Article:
One way to ensure that there is a link between data and action is to identify stakeholders that have the ability to use, understand and re-interpret the data. One case was mentioned where health workers collected data and then wanted to know “What do we do now? How does this affect the work that we do? How do we present this information to community health workers in a way that it is useful to our work?” It’s important to tone the data down and make them understandable to the base population, and to also show them in a way that is useful to people working at local institutions. Each audience will need the data to be visualized or shared in a different, contextually appropriate way if they are going to use the data for decision-making. It’s possible to provide the same data in different ways across different platforms from paper to high tech. The challenge of keeping all the data and the different sharing platforms updated, however, is one that can’t be overlooked.

7) What does informed consent actually mean in today’s world?

There is a viewpoint that data must be open and that locking up data is unethical. On the other hand, there are questions about research ethics and protocols when doing mapping projects and sharing or opening data. Are those who do mapping getting informed consent from people to use or open their data? This is the cornerstone of ethics when doing research with human beings. One must be able to explain and be clear about the risks of this data collection, or it is impossible to get truly informed consent. What consent do community mappers need from other community members if they are opening data or information? What about when people are volunteering their information and self-reporting? What does informed consent mean in those cases? And what needs to be done to ensure that consent is truly informed? How can open data and mapping be explained to those who have not used the Internet before? How can we have informed consent if we cannot promise anyone that their data are really secure? Do we have ethics review boards for these new technological ways of gathering data?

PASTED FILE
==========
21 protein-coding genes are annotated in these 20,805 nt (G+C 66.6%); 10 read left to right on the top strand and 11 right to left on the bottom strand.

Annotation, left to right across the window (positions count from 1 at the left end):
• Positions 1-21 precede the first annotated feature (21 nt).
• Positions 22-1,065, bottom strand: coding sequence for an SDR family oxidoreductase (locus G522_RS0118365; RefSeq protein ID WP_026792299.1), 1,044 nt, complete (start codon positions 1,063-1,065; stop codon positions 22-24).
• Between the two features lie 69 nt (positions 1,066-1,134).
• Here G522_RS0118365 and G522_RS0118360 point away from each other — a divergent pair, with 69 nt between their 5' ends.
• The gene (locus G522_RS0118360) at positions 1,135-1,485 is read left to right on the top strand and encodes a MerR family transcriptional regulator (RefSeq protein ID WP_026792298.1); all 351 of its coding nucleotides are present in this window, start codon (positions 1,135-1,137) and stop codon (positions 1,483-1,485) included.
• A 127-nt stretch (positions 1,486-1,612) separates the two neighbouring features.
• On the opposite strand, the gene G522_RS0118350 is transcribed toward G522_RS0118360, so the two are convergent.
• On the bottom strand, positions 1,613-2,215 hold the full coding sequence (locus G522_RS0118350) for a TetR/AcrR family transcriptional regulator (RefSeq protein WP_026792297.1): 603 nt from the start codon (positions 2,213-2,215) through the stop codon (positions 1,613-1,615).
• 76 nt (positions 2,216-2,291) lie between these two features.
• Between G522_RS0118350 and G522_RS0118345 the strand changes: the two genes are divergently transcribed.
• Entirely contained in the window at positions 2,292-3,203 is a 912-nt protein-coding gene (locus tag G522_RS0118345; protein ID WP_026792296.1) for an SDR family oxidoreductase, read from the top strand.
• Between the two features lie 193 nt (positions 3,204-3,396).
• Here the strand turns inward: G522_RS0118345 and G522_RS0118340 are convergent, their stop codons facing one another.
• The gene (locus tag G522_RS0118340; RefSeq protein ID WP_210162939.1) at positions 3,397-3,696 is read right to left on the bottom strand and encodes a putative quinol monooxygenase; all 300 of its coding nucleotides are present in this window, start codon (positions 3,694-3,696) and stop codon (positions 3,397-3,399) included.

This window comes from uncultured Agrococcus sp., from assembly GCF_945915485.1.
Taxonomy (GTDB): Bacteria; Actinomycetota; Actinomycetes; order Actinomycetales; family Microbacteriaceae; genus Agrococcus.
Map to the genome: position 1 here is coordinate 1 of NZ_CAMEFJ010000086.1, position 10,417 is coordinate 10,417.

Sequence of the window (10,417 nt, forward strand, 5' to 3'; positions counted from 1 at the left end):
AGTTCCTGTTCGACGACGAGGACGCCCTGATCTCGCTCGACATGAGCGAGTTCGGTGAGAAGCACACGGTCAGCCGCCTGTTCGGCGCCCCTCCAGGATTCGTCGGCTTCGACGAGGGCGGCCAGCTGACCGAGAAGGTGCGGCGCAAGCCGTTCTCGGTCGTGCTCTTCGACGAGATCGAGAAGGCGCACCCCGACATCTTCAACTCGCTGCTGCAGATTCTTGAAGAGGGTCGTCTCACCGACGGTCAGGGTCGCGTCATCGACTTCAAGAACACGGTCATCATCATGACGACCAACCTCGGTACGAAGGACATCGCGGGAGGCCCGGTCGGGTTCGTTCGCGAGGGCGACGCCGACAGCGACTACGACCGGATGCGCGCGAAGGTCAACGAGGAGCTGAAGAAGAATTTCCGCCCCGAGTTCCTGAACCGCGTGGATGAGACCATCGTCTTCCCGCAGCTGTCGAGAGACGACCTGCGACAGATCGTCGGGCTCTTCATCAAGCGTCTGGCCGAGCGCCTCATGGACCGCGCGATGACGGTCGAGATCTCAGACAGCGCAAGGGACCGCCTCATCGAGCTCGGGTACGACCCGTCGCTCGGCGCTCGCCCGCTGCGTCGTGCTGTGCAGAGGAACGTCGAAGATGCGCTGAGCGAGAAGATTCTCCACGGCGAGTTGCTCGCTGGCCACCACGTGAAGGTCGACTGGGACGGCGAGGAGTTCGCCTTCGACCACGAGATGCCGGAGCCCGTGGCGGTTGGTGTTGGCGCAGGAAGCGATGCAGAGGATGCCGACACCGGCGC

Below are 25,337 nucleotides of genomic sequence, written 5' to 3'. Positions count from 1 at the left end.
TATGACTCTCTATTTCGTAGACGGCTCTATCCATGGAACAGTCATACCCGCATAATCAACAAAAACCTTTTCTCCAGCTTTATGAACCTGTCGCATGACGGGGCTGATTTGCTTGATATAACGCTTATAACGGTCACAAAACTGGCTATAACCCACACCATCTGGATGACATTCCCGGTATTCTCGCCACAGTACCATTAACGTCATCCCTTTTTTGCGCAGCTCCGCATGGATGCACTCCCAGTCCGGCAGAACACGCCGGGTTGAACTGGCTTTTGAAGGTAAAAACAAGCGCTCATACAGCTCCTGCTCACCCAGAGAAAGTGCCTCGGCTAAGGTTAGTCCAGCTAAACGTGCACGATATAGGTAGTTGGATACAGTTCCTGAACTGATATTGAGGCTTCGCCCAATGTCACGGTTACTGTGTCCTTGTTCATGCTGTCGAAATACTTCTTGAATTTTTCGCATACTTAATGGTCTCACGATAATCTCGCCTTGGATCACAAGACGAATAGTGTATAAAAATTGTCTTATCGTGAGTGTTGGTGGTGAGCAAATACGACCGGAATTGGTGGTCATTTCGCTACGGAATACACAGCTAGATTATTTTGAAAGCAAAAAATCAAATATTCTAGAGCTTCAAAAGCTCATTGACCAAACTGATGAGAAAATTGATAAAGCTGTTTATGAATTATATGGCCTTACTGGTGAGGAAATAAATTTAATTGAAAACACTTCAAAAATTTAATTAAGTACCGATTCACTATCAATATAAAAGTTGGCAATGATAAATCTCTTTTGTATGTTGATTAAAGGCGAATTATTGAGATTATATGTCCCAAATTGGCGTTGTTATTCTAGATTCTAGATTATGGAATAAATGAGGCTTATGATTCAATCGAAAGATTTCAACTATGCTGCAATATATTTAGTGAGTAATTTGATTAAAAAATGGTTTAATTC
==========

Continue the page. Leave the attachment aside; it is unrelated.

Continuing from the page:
8) Not having community data also has ethical implications

It may seem like time wasting, and there may be privacy and protection questions, but there are are also ethical implications of not having community data. When tools like satellite remote sensing are used to do slum mapping, for example, data are very dehumanized and can lead to sterile decision-making. The data that come from a community itself can make these maps more human and these decisions more humane. But there is a balance between the human/humanizing side and the need to protect. Standards are needed for bringing in community and/or human data in an anonymized way, because there are ethical implications on both ends.

9) The problem with donors….

Big donors are not asking the tough questions, according to some participants. There is a lack of understanding around the meaning, use and value of the data being collected and the utility of maps. “If the data is crap, you’ll have crap GIS and a crap map. If you are just doing a map to do a map, there’s an issue.” There is great incentive from the donor side to show maps and to demonstrate value, because maps are a great photo op, a great visual. But how to go a level down to make a map really useful? Are the M&E folks raising the bar and asking these hard questions? Often from the funder’s perspective, mapping is seen as something that can be done quickly. “Get the map up and the project is done. Voila! And if you can do it in 3 weeks, even better!”

Some participants felt the need for greater donor awareness of these ethical questions because many of them are directly related to funding issues. As one participant noted, whether you coordinate, whether it’s participatory, whether you communicate and share back the information, whether you can do the right thing with the privacy issue — these all depend on what you can convince a donor to fund. Often it’s faster to reinvent the wheel because doing it the right way – coordinating, learning from past efforts, involving the community — takes more time and money. That’s often the hard constraint on these questions of ethics.

Check this link for some resources on the topic, and add yours to the list.

Many thanks to our lead discussants, Robert Banick from the American Red Cross and Erica Hagen from Ground Truth, and to Population Council for hosting us for this month’s Salon!

The next Technology Salon NYC will be coming up in March. Stay tuned for more information, and if you’d like to receive notifications about future salons, sign up for the mailing list!

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Ivan and Massilau working on some mapping in Inhambane, Mozambique.